When he was a teen, Varick Smith walked home from school one day to find an ambulance and a throng of police in front of his neighbor's house. The neighbor a friend of Smith's who was known to have dabbled in drugs had been shot to death. "To this day, they call it a suicide," Smith incredulously says of the young man's demise. That day in the late Nineties, Smith decided he needed to get out of his neighborhood in Miami's Little Haiti.
Smith, a.k.a. Smitty, is now 26. He describes himself as "not the cutest guy in the room, not the most cut" and adds that before he was a star, "the one or two girls I did get probably felt sorry for me." On a recent Wednesday, he strolls through the Pembroke Lakes Mall and is mobbed by a small crowd pleading for his autograph. "I think they were playing my video at Foot Action," he comments.
He is a powerful player in the rap game now, but when Smitty was growing up, Miami didn't boast much of a presence in the hip-hop world. "You had to be from New York or LA," he says. "No one expected anyone from Miami to have lyrics."
So how did he find his way in?
In Los Angeles, Dr. Dre was shooting the 2001 movie The Wash when a stylist for Dre's videos, whom Smitty knew, told him: "You should come sneak on the set, try to spit for Dre," says Smitty. So he boarded a plane, flew cross-country, and stepped on the set about 6:00 a.m.
"I'm waiting for Dre one hour, two hours, three hours we're on to eight hours now. The sun goes down," remembers Smitty. The only people remaining on the set were a few crew members; Smitty had been waiting sixteen hours, he recalls. "It's dark and, you know, late at night it gets cold, and this is on the beach, in Venice. It's cold; I'm underdressed," he says. Smitty thought he was dreaming when Dre finally appeared on the set and asked, "You ready?" So before returning to Miami, Smitty went to Dre's hotel room and got his chance to rap for the megaproducer.
Two weeks later, Dre telephoned Smitty and told him to fly back to LA. "They put us all in an apartment, got us a rental, and you'd come out and write for Dre.... It was like a factory," Smitty says of this rude awakening. "You always think, as an artist, you're the hottest and whatever you write is it, and you gotta think like that, but at the end of the day, I was thrown into a pile, and whoever stuck to the wall is what Dre would go with."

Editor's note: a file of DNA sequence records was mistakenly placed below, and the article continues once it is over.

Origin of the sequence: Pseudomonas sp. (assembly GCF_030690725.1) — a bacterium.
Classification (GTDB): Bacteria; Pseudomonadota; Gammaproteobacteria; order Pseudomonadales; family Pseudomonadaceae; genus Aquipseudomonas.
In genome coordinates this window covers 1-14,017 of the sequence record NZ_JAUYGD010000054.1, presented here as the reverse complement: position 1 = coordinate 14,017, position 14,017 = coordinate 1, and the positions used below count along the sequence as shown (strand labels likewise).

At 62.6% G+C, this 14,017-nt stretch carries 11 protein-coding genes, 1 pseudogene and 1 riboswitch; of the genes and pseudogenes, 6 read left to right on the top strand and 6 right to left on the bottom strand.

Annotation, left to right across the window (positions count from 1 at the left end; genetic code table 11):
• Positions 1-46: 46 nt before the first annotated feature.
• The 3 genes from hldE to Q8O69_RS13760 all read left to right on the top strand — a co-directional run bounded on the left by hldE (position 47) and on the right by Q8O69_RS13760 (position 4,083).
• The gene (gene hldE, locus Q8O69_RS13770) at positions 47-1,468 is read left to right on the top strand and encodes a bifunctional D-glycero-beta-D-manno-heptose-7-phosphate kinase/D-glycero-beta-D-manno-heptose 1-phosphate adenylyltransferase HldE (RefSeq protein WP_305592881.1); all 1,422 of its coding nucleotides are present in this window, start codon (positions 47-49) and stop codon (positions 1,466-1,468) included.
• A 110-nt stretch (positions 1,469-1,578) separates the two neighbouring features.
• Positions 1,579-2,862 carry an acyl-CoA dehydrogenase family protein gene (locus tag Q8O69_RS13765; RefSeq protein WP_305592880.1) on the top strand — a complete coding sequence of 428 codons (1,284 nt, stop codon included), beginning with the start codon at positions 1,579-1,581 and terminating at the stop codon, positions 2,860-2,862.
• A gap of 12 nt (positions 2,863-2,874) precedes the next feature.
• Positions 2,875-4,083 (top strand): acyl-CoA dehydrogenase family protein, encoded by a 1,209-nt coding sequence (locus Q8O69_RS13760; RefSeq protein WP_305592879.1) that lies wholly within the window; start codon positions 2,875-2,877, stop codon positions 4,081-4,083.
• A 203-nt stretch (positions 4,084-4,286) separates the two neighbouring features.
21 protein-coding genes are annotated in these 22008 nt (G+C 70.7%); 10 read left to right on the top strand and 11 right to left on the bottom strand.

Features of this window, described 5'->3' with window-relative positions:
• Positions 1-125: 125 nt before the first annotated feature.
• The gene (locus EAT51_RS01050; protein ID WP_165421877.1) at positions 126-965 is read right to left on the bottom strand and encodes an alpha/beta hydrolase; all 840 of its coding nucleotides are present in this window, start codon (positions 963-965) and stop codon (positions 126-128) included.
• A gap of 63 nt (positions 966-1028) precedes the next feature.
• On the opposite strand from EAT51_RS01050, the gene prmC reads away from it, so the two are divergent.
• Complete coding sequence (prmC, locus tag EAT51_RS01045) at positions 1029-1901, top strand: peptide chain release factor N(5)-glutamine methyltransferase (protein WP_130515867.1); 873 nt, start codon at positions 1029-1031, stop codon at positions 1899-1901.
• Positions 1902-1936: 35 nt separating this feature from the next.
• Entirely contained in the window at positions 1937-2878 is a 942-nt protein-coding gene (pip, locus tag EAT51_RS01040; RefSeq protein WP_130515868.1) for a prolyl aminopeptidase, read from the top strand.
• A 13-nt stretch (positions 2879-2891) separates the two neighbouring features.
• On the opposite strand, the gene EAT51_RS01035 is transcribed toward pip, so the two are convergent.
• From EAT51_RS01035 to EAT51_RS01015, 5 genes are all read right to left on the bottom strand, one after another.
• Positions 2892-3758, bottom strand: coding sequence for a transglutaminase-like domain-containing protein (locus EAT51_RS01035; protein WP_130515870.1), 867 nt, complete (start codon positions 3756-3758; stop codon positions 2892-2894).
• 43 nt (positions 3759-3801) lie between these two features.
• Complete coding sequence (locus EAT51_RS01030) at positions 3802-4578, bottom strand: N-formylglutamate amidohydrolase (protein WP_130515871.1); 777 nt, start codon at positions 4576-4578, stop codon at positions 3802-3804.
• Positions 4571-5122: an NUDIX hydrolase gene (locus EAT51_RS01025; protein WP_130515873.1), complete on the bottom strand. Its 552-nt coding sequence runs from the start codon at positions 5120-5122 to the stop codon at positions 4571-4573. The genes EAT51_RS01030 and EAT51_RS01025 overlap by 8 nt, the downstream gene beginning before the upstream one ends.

Disillusioned, Smitty left for New York in pursuit of East Coast impresario P. Diddy. "I was tight with Charlie Mack, Will Smith's bodyguard, who Puff had a lot of respect for. With Charlie Mack's approval, half the battle was already won," he says. Diddy immediately took on Smitty, and he continued to learn the process of writing for other artists. "First you just write something, generally, that you think they'd want to say. Like when I wrote for Puff, he'd say, öNa, I like that; I don't like this,' and then you kind of focus in on the things that he liked," Smitty says, and then adds with a tinge of bitterness of his experience with Diddy, which lasted through 2004: "Also, only a songwriter can do this ... put your heart and soul into every word that you write, mean every word of it, know this is the best thing you've ever written in your life, then have someone say, öIt's all right. You think you could write another one?'"